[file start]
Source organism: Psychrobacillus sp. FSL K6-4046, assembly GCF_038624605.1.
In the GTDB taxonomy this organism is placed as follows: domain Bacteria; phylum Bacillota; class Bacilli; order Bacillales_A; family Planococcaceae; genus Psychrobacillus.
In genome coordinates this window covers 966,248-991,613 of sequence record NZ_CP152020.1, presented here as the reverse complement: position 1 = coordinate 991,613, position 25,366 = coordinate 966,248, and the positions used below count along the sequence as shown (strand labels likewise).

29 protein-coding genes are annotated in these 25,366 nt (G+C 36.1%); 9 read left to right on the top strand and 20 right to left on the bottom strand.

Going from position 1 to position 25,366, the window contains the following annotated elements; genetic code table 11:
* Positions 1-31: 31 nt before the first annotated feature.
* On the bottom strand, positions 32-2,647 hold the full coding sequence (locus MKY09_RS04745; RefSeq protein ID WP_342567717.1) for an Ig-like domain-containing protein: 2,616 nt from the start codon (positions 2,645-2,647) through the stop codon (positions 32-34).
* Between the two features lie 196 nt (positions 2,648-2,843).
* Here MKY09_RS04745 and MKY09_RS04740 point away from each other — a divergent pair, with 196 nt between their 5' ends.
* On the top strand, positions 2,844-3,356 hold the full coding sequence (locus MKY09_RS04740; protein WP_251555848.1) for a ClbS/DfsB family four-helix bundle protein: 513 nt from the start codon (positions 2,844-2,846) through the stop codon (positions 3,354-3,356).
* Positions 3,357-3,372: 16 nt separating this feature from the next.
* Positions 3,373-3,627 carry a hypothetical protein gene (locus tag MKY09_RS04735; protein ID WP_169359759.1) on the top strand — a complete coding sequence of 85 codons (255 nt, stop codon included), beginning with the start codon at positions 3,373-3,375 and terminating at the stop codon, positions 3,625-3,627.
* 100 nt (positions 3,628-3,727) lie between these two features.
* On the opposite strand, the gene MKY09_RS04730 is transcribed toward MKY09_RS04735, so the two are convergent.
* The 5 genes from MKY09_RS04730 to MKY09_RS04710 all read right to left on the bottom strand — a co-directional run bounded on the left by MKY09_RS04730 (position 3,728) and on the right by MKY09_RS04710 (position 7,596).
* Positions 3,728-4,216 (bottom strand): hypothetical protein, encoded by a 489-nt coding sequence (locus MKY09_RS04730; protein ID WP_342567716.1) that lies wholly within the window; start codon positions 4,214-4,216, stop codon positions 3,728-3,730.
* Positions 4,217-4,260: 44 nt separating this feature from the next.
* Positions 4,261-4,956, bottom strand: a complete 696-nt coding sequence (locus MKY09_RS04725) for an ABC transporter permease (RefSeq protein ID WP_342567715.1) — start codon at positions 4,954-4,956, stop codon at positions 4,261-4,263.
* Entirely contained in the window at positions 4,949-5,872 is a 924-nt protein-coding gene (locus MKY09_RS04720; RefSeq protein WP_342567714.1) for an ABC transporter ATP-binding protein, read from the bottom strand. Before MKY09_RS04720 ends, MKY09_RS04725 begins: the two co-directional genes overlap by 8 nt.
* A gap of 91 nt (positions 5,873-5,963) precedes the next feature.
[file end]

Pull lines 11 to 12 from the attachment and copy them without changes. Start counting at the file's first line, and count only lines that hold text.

* Positions 3,357-3,372: 16 nt separating this feature from the next.
* Positions 3,373-3,627 carry a hypothetical protein gene (locus tag MKY09_RS04735; protein ID WP_169359759.1) on the top strand — a complete coding sequence of 85 codons (255 nt, stop codon included), beginning with the start codon at positions 3,373-3,375 and terminating at the stop codon, positions 3,625-3,627.